You could see the growth of Carmelo’s game from day one this season, so it is not surprising to see him reach this point – where he is a true triple threat (even with a career low assist rate). It is, however, shocking to see what J.R. Smith has turned into over the past month. Smith seemed to be having a blast chucking away contested 22-footers when Carmelo was out, and the Knicks had to live with it because that was their only way of creating shots for a good while.
But with Anthony back, Smith has turned into a much more efficient player. He’s averaging 23.8 points per game (17.8 for the season), getting to the line 7.5 times a night (3.9), shooting 49% from the field (42%) and the Knicks are scoring an amazing 120 points per 100 possessions with him on the floor (108.5) during this winning streak, and he’s doing so by being more aggressive with the ball rather than always settling for jumpers.
Take a look at these two shot charts. You can see that Smith is getting into the paint much more often than he did during the 10-game stretch that featured him as the primary scoring option, and he’s also making a higher percentage of his jumpshots. He’s getting into a better rhythm by attacking more and defenses are having to play him as a dual threat rather than simply playing him as an isolation jumpshooter.
Here’s a play from Wednesday’s game between the Knicks and Hawks that showcases the growth of both Anthony and Melo.
Watch how Anthony patiently waits as the Hawks accidentally triple team him on his standard mid-post isolation and makes a great skip pass to J.R. Smith, who gets to play one-on-one on the right side of the floor against a defender that will close out on him as a shooter. Smith uses this to his advantage and blows by Josh Smith, who gambled for a steal and was out of position, for a wide open dunk. Smith would have taken that shot a month ago, but now he’s committed to making strong drives to the rim.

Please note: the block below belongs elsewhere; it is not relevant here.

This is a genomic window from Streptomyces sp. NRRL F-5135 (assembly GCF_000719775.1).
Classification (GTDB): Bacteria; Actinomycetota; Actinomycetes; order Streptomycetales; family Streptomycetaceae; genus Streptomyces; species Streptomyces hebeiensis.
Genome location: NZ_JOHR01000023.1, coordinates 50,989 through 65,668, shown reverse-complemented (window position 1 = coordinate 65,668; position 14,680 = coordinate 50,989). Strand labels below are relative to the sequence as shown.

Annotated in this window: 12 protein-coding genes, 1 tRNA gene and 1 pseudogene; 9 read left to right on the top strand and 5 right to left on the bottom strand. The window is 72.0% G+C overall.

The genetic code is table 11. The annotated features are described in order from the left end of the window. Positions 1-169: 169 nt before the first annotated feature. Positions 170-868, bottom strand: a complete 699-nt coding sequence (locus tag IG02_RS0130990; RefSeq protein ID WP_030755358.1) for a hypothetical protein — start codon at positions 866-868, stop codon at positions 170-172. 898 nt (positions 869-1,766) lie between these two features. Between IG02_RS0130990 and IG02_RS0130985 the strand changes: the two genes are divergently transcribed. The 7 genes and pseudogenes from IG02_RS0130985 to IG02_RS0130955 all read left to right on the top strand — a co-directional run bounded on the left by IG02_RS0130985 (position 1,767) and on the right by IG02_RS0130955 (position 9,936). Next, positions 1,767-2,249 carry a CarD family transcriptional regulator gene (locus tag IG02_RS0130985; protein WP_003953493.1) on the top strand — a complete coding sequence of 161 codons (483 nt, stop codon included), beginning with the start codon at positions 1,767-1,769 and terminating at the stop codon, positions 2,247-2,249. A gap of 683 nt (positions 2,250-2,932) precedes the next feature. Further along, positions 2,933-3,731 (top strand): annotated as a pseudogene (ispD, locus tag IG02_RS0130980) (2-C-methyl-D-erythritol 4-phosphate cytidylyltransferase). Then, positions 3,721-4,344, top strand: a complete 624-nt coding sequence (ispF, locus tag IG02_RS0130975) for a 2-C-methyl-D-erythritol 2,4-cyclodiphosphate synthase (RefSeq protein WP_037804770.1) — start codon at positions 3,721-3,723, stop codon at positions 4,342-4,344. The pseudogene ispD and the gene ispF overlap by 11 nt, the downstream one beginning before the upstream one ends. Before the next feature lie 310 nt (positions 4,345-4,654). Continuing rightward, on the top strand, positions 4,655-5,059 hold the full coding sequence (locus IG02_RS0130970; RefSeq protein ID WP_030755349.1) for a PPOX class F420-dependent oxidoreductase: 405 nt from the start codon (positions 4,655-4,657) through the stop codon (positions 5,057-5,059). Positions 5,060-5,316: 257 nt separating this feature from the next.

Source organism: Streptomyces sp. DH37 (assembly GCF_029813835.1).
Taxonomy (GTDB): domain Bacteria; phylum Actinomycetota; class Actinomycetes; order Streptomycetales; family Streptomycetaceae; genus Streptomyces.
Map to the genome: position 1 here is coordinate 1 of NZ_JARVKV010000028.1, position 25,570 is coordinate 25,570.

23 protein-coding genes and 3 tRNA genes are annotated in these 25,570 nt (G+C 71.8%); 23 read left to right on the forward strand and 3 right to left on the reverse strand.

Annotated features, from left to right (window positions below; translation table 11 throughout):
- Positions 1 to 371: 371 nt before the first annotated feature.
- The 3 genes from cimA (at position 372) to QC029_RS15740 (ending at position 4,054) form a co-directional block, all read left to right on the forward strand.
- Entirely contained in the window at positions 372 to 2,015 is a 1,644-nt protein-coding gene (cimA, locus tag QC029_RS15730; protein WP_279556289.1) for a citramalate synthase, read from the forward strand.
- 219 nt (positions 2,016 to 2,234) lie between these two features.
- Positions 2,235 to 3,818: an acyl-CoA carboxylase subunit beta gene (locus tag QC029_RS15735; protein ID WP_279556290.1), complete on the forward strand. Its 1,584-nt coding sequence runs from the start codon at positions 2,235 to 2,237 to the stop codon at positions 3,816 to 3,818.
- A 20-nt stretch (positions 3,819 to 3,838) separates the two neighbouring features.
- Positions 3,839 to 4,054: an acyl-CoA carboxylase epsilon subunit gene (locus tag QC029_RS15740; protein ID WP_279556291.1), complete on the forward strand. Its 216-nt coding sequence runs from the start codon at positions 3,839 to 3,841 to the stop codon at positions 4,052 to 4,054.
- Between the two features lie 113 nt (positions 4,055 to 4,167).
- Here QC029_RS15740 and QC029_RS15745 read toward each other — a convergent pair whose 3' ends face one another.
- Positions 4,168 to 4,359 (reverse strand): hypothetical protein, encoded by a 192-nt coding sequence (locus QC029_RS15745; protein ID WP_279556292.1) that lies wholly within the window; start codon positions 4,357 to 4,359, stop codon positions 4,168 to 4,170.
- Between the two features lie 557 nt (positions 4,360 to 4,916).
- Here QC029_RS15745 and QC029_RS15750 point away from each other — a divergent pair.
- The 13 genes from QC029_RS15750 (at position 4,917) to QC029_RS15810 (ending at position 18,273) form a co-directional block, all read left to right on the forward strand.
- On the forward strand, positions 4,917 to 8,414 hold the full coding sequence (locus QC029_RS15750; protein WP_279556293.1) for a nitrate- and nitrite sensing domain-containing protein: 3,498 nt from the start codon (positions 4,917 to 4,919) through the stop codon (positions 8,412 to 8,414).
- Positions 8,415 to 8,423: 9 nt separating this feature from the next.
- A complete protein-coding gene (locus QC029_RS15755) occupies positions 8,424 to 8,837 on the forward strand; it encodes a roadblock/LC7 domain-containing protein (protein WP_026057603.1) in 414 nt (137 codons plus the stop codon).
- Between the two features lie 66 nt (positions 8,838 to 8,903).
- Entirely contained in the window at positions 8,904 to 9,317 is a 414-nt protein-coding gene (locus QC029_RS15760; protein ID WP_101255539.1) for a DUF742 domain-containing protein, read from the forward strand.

And finally, the Knicks would not be complete without an aggressive point guard like Raymond Felton setting the tone for the team. Felton has been a microcosm of the Knicks’ season this year, and he truly is the X-factor for New York. When he plays well, so does the team, because his dribble penetration opens up lanes for his teammates and forces opposing help defenders to start diving down into the paint to stop his drives, leaving those shooters and their swing passes to pick their rotations apart.
The ebbs and flows of the Knicks’ season align with Felton’s stretches of up-and-down production. Take a look at this heat map of Felton’s shot selection in wins and in losses.
As you can see, the more Felton has shot, the more the Knicks have won. The biggest difference comes on those wing threes. When Felton is comfortably stepping into those shots, the Knicks tend to have more success because it means either their pick-and-roll attack is working or that the ball is swinging around the perimeter for good looks off of Carmelo isolations.
Felton has been a tremendous fit for this Knicks team because he is good at creating offense out of the pick-and-roll and because he’s really adapted to his off-ball role when it is Carmelo time; Felton has knocked down his fair share of threes (and he’s been excellent during those good stretches) and he knows when to swing the ball to get a better shot. According to Synergy, Felton shots 43% off pick-and-rolls this season, which is better than guys like Stephen Curry, Russell Westbrook and Kyrie Irving (of course, those guys tend to shoot more threes off the bounce, so their PPP value is a bit higher). When he gets into the paint it seems like the Knicks always seem to benefit somehow, whether he scores himself, he dishes to a teammate or Tyson Chandler dunks home his missed floater on a pseudo alleyoop.
It has been the development of these three players that has propelled the Knicks on this 12-game winning streak, a tear that has them as the favorite to lockdown the two seed in the East. A second seed finish would likely mean a date with the Celtics in the first round. While I think Boston has a sneaky quality to them right now, if I were to guess, I think we’ll be seeing a Knicks-Heat matchup in the Eastern Conference Finals.
That will be the final test for this New York team. They’ve handled the Heat well this season, but I think we’ve all been expecting Miami to ramp up their defensive intensity and their focus on that end when the post-season arrives. With two of the league’s elite defensive players in Shane Battier and LeBron James to throw at Carmelo and a cast of defensive minded players that can rotate on a whim when they’re at their best, the Heat will be a tough team to exploit in the playoffs.
We know it’s not impossible, though, because the Mavs did it two years ago. Dallas’ emergence that season caught everyone off guard that post-season, but we’ve seen the signs with New York. Now it’s time to see if the Knicks have it in them to execute the themes that have gotten to this point when the pressure is on.
Statistical support provided by NBA.com and Synergy Sports Technology.